Frankly, while wooing the Nevada parole commissioners, I’m surprised the dreadful Simpson didn’t tell them that he absolutely had to get out of jail to resume his bogus search “for the real killers” of his ex-wife and friend. No doubt he’ll resume his search on the first tee of some swanky golf course in Florida. What a disingenuous, deplorable cad.

Patti Dawn Swansson has been scribbling mostly about Winnipeg sports for 47 years, which means she’s old and probably should think about getting a life.

Bob Irving: As great as the voice of the Winnipeg Blue Bombers is as a play-by-play man, he’s even a better person

Knuckles Irving

I’ve often wondered how, and why, Bob Irving has kept trucking along.

I mean, the man we know affectionately as Knuckles has been the Winnipeg Blue Bombers’ main storyteller since 1974. It’s easy to do the math. That’s 43 years ago. Numbers, however, don’t provide perspective on his time describing the goings-on of the Canadian Football League outfit.

For perspective, try this: The year Knuckles began blah, blah, blahing about the Bombers on CJOB…

  • Mike Riley’s pop, Bud, was head coach and Dieter Brock was a rookie backup quarterback we knew as Ralph.
  • The Winnipeg Tribune was a vibrant alternative to the Winnipeg Free Press.
  • Richard Milhouse Nixon was still in the White House, although RMH left the building in August and our American friends said hello to President Gerald Ford.
  • Trudeau the 1st was Prime Minister of Canada, Ed Schreyer was Premier of Manitoba, and Steve Juba was Mayor of all the people in Winnipeg.
  • One-time teenage heartthrob Paul Anka released the regrettable (You’re) Having My Baby, but the top song in Canada was Seasons in the Sun by Terry Jacks.
  • The top-selling album worldwide was Band on the Run by breakaway Beatle Paul McCartney and Wings.
  • Archie Bunker was the No. 1 bigot on TV, with he, Edith, Gloria and Meathead ruling the ratings on All in the Family.
  • Mikhail Baryshnikov defected from the Soviet Union.
  • Muhammad Ali played Rope-a-Dope, then KO’d George Foreman to reclaim the heavyweight boxing championship in the Rumble In The Jungle.
  • The RCMP swore in its first female police officers.
  • A Big Mac cost .65, a loaf of bread .28, a car $3,500, and minimum wage in Manitoba was $2.15.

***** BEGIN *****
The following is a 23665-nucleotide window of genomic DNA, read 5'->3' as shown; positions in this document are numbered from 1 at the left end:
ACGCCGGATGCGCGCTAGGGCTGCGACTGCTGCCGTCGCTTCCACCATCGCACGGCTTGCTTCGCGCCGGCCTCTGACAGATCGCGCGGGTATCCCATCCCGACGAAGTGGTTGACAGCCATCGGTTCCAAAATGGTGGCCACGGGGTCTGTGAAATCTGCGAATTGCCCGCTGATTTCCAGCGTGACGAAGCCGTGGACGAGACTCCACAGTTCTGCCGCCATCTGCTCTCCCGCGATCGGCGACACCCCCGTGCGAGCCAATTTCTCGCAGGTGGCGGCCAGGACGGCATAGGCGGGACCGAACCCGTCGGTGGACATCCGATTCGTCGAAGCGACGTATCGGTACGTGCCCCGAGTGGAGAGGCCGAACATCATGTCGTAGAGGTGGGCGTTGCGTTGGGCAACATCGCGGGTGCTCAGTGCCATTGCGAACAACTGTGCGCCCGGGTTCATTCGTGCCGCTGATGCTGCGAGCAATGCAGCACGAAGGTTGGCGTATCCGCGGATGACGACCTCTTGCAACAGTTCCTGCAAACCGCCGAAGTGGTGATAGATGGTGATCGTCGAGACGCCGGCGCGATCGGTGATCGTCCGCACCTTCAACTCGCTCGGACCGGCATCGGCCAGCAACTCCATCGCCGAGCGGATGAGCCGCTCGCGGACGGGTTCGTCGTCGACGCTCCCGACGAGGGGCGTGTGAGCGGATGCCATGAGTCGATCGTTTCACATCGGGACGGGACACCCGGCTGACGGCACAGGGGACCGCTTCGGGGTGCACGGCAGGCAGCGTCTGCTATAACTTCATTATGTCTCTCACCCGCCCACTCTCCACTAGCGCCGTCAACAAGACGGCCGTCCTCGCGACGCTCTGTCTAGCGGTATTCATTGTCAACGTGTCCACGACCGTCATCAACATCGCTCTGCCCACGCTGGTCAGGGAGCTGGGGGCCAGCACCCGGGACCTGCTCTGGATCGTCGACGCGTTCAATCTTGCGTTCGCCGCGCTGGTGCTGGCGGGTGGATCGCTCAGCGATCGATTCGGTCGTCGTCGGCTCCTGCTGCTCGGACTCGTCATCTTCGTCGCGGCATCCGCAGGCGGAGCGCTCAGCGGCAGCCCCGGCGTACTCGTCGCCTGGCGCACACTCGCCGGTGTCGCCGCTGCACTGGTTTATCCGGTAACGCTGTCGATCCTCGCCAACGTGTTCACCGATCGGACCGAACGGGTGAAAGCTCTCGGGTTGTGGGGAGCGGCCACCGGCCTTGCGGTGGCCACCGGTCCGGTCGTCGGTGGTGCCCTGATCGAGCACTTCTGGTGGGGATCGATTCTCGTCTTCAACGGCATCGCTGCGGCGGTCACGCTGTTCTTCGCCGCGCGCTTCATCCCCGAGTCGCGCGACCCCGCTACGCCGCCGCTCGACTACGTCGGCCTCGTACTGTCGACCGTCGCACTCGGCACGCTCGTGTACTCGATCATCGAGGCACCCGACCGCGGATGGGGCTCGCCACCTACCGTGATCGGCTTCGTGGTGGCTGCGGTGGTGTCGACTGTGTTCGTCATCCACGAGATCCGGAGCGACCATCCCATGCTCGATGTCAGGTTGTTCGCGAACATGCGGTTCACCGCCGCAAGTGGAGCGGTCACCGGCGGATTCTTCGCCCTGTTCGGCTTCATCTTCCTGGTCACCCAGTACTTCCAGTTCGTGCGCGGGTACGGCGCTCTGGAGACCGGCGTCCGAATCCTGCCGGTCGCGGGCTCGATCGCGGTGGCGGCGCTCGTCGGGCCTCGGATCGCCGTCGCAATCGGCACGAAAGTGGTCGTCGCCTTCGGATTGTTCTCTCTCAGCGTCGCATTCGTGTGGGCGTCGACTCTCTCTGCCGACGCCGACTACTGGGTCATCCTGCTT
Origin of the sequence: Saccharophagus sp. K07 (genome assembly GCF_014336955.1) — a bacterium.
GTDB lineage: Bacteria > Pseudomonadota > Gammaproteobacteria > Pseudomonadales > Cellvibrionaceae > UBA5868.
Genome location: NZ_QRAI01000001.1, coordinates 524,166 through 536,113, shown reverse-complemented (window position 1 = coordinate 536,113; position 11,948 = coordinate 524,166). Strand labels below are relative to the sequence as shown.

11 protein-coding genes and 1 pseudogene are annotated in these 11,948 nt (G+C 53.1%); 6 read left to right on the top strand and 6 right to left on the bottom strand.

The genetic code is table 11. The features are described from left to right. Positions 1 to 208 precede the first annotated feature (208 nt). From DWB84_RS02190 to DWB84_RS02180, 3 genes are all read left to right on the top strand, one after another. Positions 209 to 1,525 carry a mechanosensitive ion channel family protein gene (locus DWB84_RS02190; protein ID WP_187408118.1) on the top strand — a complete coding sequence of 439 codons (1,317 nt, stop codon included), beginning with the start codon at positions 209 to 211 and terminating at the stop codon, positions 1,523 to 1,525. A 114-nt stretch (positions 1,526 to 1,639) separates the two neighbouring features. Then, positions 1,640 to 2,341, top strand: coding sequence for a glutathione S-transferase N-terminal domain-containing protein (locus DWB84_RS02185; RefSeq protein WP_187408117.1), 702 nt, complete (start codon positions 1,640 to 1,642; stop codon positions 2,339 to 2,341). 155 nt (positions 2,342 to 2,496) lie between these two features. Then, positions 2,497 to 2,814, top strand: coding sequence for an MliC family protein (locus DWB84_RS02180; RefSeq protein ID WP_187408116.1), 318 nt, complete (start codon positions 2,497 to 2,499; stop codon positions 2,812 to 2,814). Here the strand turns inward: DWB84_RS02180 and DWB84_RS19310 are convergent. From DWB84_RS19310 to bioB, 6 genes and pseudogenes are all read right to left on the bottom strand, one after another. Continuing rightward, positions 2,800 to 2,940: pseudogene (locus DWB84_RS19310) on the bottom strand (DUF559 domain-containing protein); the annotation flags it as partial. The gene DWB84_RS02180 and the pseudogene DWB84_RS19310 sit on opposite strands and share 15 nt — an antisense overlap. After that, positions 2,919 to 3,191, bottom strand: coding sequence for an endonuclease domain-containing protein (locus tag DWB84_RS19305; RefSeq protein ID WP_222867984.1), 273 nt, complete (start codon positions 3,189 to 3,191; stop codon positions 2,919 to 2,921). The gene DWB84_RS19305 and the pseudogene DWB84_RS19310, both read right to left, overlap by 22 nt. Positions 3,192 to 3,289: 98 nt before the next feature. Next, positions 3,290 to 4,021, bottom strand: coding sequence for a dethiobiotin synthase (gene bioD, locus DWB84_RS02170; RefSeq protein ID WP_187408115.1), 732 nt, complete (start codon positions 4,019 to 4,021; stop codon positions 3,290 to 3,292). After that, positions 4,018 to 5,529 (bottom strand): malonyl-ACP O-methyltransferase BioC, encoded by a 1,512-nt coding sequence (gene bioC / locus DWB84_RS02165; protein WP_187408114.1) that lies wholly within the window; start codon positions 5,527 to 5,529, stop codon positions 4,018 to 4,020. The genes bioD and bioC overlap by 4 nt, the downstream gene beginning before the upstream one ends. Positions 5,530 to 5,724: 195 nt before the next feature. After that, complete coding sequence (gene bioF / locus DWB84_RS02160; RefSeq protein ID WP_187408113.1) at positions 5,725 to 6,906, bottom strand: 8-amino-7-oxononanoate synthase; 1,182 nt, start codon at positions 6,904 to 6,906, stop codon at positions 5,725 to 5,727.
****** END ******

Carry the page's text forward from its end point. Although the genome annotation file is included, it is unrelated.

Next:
So, ya, Knuckles has been around some. Squints use carbon dating to determine his age. But that doesn’t mean he’s passed his best-before date. His voice is still as smooth as Tennessee whiskey, his delivery as descriptive as a Steinbeck novel, his integrity unassailable.

That will be absent from the ‘OB broadcast on Friday night in Vancouver, when the Bombers pay a visit to B.C. Place for a skirmish with the Lions. Knuckles has retreated to the repair shop to permit medics to tinker with his ticker and, while there’s little doubt the capable Kelly Moore will perform admirably in his stead, Knuckles is one of those guys you fill in for but cannot replace.

If there is a Vin Scully of the CFL, it’s Knuckles Irving, who’s actually a nicer guy than he is a play-by-play broadcaster.

The sports media, on both the print and electronic side, can be an open range for galloping egos and a misguided sense of significance, but it is largely the province of genuinely good, honest women and men who recognize they’re working in the toy department and, thus, acknowledge that they’ve got a great gig.

I don’t think Knuckles has ever lost sight of that. He’s a humble, earthy man with a killer wit that often keeps the sidelines at Bombers practices at full guffaw. He takes his job seriously but not himself. His passion for his work, the Bombers and the CFL is unparalleled, and I suppose that’s what keeps him trucking after all these years.

No telling how long Knuckles will continue to blah, blah, blah about the Bombers, but his career is kind of like his forehead—it never seems to end.

And that’s a beautiful thing.

Patti Dawn Swansson has been scribbling mostly about Winnipeg sports for 47 years, which means she’s old and probably should think about getting a life.